‘Breakthrough’ news presented at Alzheimer’s meet

Australian researchers have reportedly developed a drug to block amyloid (Abeta) build-up.

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By  Joanne Bladd Published  August 16, 2006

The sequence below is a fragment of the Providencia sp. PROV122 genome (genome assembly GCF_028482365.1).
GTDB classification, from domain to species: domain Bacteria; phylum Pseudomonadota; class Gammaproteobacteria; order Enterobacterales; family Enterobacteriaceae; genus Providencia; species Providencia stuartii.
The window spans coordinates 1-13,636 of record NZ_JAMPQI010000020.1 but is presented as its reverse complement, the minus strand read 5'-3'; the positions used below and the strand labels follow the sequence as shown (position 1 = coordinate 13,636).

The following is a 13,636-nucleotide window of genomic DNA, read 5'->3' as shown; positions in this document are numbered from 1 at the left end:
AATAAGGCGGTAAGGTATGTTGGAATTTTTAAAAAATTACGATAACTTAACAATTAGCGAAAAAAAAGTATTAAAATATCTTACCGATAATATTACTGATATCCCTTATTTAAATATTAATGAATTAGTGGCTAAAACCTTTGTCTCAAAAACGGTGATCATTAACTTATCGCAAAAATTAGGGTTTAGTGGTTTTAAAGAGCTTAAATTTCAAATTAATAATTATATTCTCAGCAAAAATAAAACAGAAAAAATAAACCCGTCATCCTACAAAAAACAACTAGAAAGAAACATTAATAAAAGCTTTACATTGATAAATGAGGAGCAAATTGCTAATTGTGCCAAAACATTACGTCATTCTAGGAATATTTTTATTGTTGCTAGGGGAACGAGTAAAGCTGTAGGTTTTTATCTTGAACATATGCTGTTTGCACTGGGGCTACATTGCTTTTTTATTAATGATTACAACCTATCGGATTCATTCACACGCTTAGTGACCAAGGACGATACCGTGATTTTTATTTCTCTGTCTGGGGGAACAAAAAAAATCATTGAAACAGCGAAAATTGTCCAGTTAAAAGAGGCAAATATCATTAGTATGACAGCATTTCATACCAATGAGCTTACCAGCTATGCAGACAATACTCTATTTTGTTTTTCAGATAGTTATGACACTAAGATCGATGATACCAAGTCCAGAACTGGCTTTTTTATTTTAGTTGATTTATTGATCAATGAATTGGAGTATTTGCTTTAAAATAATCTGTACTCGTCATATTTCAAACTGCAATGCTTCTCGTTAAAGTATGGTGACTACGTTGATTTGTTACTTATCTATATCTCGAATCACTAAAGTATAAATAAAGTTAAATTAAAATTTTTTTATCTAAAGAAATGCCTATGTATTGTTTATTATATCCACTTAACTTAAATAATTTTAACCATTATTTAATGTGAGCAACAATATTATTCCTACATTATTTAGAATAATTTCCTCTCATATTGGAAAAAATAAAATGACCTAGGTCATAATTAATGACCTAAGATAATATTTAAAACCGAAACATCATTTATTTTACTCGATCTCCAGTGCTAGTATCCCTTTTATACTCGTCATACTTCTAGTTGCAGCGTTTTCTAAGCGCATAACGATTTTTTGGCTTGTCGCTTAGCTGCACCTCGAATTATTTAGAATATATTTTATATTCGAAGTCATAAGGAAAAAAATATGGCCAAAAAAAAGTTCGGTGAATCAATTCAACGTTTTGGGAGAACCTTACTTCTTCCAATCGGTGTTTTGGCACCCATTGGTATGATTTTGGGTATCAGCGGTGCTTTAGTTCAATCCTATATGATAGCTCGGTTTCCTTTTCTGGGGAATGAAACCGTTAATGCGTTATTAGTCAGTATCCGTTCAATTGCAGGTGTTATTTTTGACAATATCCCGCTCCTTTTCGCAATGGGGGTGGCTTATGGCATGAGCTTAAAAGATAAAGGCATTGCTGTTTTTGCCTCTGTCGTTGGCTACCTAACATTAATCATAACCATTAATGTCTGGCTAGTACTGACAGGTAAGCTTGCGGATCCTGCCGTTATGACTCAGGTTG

Australian researchers have reportedly developed a drug to block amyloid (Abeta) build-up. The once-a-day pill, PBT2, presented at the International Conference on Alzheimer’s Disease and Related Disorders in Madrid, has been shown in mice trials to prevent the build-up of the protein. Amyloid levels dropped by 60% within 24 hours of a single dose, and spatial memory improved within five days, delegates were told. Human clinical trials are due to start this month in Sweden, followed by a major international trial next year. The team behind the development, from the Mental Health Research Institute of Victoria, believe the drug has the potential to delay the onset of disease, or slow its progression. They hope the drug could be on the market in four years. Lead researcher, Professor Ashley Bush, said: “This data is compelling and very exciting, because it shows that PBT2 not only may facilitate the clearance of Abeta from the brain, or prevent its production, but more importantly may improve cognition.” His colleague Professor George Fink, head of the Victoria Institute, described the research as a major breakthrough. “Though much depends on the next phase of human clinical trials, early results indicate this drug offers hope to people with Alzheimer’s disease,” he said. In separate news, US researchers presented a non-invasive eye test that could hold the key to diagnosing early dementia. The test, developed by a team at Brigham and Women’s Hospital, Boston, uses a laser to scan the lens of the eye, to checks for deposits of beta-amyloid. A similar technique is currently used to test for hypertension. The procedure, the team reported, has proved successful in a small trial in mice. During the trial, a brief pulse of infrared light was directed into the eyes of four mice with Alzheimer’s and four without. The test accurately identified which had the condition. Currently, no simple test can accurately give a diagnosis of dementia. The condition can only be confirmed with certainty following a post-mortem examination. It is envisaged the laser test, which utilises quasi-elastic light scattering, could be used to detect the earliest stages of amyloid deposits in the lens. The test may also be a useful in tracking the progression of the disease and monitoring how patients respond to treatment. Dr Lee Goldstein, who led the research team, told delegates: “Amyloid in the lens can be detected using extremely sensitive, non-invasive optical techniques. “This makes the lens an ideal window for early detected and disease monitoring in Alzheimer’s.” Professor Clive Ballard, of The Alzheimer’s Society, said: “This exciting study uses a new imaging technique which has enormous potential as a relatively inexpensive and non-invasive way to chart the growth of amyloid. “But we are a long way from eye scans being used regularly to diagnose someone with dementia. More research is needed to show exactly how the amount of protein in the eye relates to development of dementia.”

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